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A prospective study on gait-related intrinsic risk factors for lower leg overuse injuries

Ghani Ghani Zadeh Hesar (UGent) , Ans Van Ginckel (UGent) , Ann Cools (UGent) , Wim Peersman (UGent) , Philip Roosen (UGent) , Dirk De Clercq (UGent) and Erik Witvrouw (UGent)
(2009) BRITISH JOURNAL OF SPORTS MEDICINE. 43(13). p.1057-1061
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Abstract
Objective: To prospectively determine gait-related risk factors for lower leg overuse injury (LLOI). Design: A prospective cohort study. Setting: Male and female recruits from a start-to-run (STR) program during a 10-week training period. Participants: One hundred thirty one healthy subjects (20 men and 111 women), without a history of any lower-leg complaint, participated in the study. Interventions: Before the start of the 10-week STR program, plantar force measurements during running were performed. During STR, lower leg injuries were diagnosed and registered by a sports physician. Main outcome measurements: Plantar force measurements during running were performed using a footscan pressure plate (RsScan International). Results: During the STR, 27 subjects (5 male and 22 female) developed a LLOI. Logistic regression analysis revealed that subjects who developed a LLOI had a significantly more laterally directed force distribution at first metatarsal contact and forefoot flat, a more laterally directed force displacement in the forefoot contact phase, foot flat phase and at heel-off. These subjects also had a delayed change of the center of force (COF) at forefoot flat, a higher force and loading underneath the lateral border of the foot, and a significantly higher directed force displacement of the COF at forefoot flat. Conclusions: These findings suggest that a less pronated heel strike and a more laterally directed roll-off can be considered as risk factors for LLOI. Clinically, the results of this study can be considered important in identifying persons at risk for LLOI.

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Chicago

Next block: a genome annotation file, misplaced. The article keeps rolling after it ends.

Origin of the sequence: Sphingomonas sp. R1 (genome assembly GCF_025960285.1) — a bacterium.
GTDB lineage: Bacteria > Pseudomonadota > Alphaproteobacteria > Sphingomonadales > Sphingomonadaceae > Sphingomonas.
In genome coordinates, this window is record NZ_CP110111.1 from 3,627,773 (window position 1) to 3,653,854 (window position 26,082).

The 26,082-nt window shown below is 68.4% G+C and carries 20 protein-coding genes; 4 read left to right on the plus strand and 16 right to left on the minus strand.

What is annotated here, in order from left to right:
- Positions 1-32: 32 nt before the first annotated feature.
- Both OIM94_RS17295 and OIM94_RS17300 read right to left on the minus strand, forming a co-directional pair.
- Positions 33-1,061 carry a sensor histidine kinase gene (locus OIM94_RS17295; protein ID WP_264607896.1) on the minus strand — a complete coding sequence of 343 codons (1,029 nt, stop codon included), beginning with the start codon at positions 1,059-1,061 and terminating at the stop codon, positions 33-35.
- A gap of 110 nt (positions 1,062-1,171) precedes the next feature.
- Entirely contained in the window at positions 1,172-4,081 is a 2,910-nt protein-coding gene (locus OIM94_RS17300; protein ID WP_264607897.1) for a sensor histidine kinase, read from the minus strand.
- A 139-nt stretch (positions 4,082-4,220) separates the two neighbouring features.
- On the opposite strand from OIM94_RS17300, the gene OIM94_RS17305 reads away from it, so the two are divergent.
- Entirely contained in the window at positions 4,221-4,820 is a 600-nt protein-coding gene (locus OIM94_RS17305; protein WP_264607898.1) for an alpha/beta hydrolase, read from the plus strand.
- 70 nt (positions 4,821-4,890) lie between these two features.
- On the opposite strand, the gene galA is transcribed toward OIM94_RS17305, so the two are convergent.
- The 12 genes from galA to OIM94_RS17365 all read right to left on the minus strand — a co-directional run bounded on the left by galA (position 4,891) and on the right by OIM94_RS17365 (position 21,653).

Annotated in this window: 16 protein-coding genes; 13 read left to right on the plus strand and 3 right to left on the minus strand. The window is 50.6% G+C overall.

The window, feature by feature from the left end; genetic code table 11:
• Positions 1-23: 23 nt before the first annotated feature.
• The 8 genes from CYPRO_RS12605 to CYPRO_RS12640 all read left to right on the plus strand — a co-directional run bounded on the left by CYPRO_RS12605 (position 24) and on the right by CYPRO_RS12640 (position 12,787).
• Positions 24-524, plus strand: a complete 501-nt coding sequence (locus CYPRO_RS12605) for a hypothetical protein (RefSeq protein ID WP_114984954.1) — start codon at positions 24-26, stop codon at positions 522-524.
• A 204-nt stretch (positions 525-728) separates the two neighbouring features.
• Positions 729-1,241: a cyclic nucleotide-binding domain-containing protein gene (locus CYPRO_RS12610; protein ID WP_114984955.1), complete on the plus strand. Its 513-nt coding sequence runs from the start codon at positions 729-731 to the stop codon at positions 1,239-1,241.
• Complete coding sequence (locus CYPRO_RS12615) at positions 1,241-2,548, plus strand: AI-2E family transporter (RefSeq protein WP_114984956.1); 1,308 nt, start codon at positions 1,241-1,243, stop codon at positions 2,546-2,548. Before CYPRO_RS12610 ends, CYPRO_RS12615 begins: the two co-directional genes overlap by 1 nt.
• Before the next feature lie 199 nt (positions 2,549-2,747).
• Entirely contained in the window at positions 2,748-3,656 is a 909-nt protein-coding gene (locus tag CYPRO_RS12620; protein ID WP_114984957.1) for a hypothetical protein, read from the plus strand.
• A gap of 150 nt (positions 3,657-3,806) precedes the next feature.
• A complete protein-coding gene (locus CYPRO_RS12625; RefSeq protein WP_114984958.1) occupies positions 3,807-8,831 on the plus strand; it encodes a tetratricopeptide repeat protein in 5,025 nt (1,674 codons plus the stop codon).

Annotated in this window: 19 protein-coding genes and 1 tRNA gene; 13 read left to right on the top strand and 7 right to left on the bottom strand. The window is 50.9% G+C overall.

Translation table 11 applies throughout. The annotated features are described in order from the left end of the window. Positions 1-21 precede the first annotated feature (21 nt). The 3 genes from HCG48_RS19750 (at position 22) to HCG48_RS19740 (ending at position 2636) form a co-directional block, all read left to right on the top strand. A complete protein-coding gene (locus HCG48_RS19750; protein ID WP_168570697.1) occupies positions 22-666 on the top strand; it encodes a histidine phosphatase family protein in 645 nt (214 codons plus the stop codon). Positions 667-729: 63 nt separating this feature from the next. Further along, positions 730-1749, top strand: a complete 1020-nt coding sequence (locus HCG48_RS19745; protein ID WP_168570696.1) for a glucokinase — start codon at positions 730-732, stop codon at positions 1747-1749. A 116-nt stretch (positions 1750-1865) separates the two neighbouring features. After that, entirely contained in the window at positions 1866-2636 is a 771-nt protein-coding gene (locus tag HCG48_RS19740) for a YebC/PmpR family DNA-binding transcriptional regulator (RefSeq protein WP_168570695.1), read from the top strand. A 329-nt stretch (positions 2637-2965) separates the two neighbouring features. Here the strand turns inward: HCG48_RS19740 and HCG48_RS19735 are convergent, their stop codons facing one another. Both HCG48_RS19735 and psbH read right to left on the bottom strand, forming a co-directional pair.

Ghani Zadeh Hesar, Ghani, Ans Van Ginckel, Ann Cools, Wim Peersman, Philip Roosen, Dirk De Clercq, and Erik Witvrouw. 2009. “A Prospective Study on Gait-related Intrinsic Risk Factors for Lower Leg Overuse Injuries.” British Journal of Sports Medicine 43 (13): 1057–1061.
APA
Ghani Zadeh Hesar, G., Van Ginckel, A., Cools, A., Peersman, W., Roosen, P., De Clercq, D., & Witvrouw, E. (2009). A prospective study on gait-related intrinsic risk factors for lower leg overuse injuries. BRITISH JOURNAL OF SPORTS MEDICINE, 43(13), 1057–1061.
Vancouver
1.
Ghani Zadeh Hesar G, Van Ginckel A, Cools A, Peersman W, Roosen P, De Clercq D, et al. A prospective study on gait-related intrinsic risk factors for lower leg overuse injuries. BRITISH JOURNAL OF SPORTS MEDICINE. 2009;43(13):1057–61.
MLA
Ghani Zadeh Hesar, Ghani, Ans Van Ginckel, Ann Cools, et al. “A Prospective Study on Gait-related Intrinsic Risk Factors for Lower Leg Overuse Injuries.” BRITISH JOURNAL OF SPORTS MEDICINE 43.13 (2009): 1057–1061. Print.
@article{725024,
  abstract     = {Objective: To prospectively determine gait-related risk factors for lower leg overuse injury (LLOI).
Design: A prospective cohort study.
Setting: Male and female recruits from a start-to-run (STR) program during a 10-week training period.
Participants: One hundred thirty one healthy subjects (20 men and 111 women), without a history of any lower-leg complaint, participated in the study.
Interventions: Before the start of the 10-week STR program, plantar force measurements during running were performed. During STR, lower leg injuries were diagnosed and registered by a sports physician.
Main outcome measurements: Plantar force measurements during running were performed using a footscan pressure plate (RsScan International).
Results: During the STR, 27 subjects (5 male and 22 female) developed a LLOI. Logistic regression analysis revealed that subjects who developed a LLOI had a significantly more laterally directed force distribution at first metatarsal contact and forefoot flat, a more laterally directed force displacement in the forefoot contact phase, foot flat phase and at heel-off. These subjects also had a delayed change of the center of force (COF) at forefoot flat, a higher force and loading underneath the lateral border of the foot, and a significantly higher directed force displacement of the COF at forefoot flat.
Conclusions: These findings suggest that a less pronated heel strike and a more laterally directed roll-off can be considered as risk factors for LLOI. Clinically, the results of this study can be considered important in identifying persons at risk for LLOI.},
  author       = {Ghani Zadeh Hesar, Ghani and Van Ginckel, Ans and Cools, Ann and Peersman, Wim and Roosen, Philip and De Clercq, Dirk and Witvrouw, Erik},
  issn         = {0306-3674},
  journal      = {BRITISH JOURNAL OF SPORTS MEDICINE},
  language     = {eng},
  number       = {13},
  pages        = {1057--1061},
  title        = {A prospective study on gait-related intrinsic risk factors for lower leg overuse injuries},
  url          = {http://dx.doi.org/10.1136/bjsm.2008.055723},
  volume       = {43},
  year         = {2009},
}

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